America at the Crossroads: Democracy, Power, and the Neoconservative Legacy, by Francis Fukuyama, New Haven: Yale University Press, 226 pages, $2;
Power and the Idealists: Or, the Passion of Joschka Fischer and Its Aftermath, by Paul Berman, Brooklyn: Soft Skull Press, 311 pages, $23.95
THE 20TH CENTURY produced a glut of political converts, St. Pauls in search of ideological roads previously untaken. Even today, in an allegedly post-ideological age, converts are plentiful.
Two recent books, Francis Fukuyama's America at the Crossroads and Paul Berman's Power and the Idealists, describe parallel progressions. Fukuyama, once a prominent neoconservative, has moved from the right toward the political center, where he argues that the use of armed force must become less dominant in American foreign affairs. Berman's much more luminous essay describes how graduates of the 1968 left also moved toward the center, turning into liberal internationalists who came to accept that military power might be necessary in certain cases.
Conversion accounts are most interesting when they go through the full cycle of attraction and renunciation. That's absent in America at the Crossroads: Fukuyama explains why he broke with the neoconservatives but never compellingly shows why he joined them. Indeed, he dismantles their arguments so systematically, applies the "realist" critique of neoconservatism so pervasively, that some will wonder whether he was ever the neocon he claimed to be.
Fukuyama, who teaches at the Johns Hopkins School of Advanced International Studies in Washington, D.C., is that rarity in American intellectual circles: someone who can quote Hegel yet be offered a government job. He began his policy career, sort of, when Paul Wolfowitz recruited him as an intern at the U.S. Arms Control and Disarmament Agency in the late 1970S, before he joined, a decade later, the State Department's Policy Planning Staff during George H.W. Bush's presidency. In 1998, as a hawk on Iraq, Fukuyama signed a letter from the right-wing Project for the New American Century (PNAC), of which he is a founding member, recommending that the Clinton administration overthrow Saddam Hussein. Just after 9/11, he signed another PNAC missive, again recommending Saddam's ouster. It insisted that "even if evidence does not link Iraq directly to the attack, any strategy aiming at the eradication of terrorism and its sponsors must include a determined effort to remove Saddam Hussein from power in Iraq."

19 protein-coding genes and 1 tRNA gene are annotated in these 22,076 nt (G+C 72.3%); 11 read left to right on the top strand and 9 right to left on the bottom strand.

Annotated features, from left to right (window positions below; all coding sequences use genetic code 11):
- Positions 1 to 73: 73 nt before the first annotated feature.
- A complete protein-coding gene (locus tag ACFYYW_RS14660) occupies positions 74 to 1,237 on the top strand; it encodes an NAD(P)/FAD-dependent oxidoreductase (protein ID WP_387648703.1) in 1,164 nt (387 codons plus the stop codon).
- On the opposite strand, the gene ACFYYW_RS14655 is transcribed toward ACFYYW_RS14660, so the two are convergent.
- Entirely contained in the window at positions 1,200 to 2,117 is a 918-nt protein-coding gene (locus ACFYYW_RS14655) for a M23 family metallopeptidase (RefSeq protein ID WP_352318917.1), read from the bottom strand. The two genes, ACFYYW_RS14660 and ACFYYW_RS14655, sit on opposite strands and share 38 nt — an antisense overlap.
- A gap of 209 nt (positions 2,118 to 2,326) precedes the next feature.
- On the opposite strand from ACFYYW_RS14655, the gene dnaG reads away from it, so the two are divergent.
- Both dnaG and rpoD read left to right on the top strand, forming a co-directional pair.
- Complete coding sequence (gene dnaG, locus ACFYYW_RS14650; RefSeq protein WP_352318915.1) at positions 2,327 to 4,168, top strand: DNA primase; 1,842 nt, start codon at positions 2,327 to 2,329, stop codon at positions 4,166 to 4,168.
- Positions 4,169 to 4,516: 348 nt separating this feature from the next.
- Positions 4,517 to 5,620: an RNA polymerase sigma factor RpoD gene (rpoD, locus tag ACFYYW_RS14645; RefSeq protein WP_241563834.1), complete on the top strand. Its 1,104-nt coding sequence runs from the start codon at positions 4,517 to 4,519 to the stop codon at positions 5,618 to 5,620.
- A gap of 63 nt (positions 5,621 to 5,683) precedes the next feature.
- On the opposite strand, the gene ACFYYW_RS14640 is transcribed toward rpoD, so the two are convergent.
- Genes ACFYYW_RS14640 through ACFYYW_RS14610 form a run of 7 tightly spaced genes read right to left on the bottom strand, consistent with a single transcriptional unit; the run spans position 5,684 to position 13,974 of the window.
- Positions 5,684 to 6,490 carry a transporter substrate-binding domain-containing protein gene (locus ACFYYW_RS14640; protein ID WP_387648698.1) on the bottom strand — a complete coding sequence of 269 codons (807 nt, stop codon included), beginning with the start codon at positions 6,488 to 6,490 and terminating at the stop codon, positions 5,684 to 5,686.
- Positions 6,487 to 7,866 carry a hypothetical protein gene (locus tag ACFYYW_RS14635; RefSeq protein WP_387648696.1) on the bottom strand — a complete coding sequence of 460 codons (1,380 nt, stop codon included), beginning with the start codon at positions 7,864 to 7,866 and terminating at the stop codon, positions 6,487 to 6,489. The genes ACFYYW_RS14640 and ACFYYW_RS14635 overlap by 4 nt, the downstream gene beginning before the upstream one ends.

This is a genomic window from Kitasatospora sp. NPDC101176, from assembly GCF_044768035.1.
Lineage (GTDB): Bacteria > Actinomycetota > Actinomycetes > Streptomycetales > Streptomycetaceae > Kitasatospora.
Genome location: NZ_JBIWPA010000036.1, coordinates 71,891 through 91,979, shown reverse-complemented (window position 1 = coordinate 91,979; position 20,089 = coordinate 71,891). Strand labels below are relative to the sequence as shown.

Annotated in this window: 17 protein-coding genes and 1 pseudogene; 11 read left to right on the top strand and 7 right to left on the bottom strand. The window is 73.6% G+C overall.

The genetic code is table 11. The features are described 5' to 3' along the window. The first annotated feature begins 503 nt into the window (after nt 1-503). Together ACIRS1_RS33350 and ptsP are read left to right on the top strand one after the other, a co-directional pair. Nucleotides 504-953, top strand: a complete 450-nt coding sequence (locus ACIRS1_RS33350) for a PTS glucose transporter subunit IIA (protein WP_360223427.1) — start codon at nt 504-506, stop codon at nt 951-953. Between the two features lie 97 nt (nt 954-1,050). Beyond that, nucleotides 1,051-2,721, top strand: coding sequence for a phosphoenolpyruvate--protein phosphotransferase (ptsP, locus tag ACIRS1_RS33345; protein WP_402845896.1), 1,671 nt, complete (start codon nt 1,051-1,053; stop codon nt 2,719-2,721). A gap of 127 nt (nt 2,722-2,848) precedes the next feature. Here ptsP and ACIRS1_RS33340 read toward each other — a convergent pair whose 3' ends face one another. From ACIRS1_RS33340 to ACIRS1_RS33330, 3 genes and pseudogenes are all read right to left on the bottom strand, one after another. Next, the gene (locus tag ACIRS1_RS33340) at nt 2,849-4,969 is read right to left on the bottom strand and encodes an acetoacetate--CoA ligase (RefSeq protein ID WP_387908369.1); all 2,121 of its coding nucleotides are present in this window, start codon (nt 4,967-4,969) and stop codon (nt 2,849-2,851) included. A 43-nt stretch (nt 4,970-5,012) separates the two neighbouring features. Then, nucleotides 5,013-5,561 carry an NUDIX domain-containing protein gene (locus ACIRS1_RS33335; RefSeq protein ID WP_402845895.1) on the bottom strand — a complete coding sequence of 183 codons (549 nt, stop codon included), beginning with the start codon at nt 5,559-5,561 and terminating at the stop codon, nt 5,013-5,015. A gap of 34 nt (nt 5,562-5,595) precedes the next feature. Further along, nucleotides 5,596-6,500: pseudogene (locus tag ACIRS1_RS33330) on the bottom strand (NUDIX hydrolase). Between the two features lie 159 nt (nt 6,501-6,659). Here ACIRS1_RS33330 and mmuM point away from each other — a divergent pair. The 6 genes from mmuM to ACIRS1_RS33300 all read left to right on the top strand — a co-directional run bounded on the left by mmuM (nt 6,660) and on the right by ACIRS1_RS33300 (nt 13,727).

Yet Fukuyama's main beef, the reason for his public divorce from the neocons, happens to be the war in Iraq, which he feels was unnecessary. Neoconservatism, he writes, was based on "a set of coherent principles that during the Cold War yielded by and large sensible policies both at home and abroad." Those principles included a belief that U.S. power could be used for moral purposes, a skepticism that international law and institutions would solve major security problems, and a mistrust of ambitious social engineering projects.
By the 1990s, however, the neocons had changed, adopting rationales that "were used to justify an American foreign policy that overemphasized the use of force and led logically to the Iraq war." Disconcertingly, Fukuyama mentions the first PNAC letter in his book, but not the second. By doing so, he would have undermined his bogus claim that "unlike many other conservatives, I was never persuaded of the rationale for the Iraq war." But what was the Bush administration's broad rationale for war other than the one...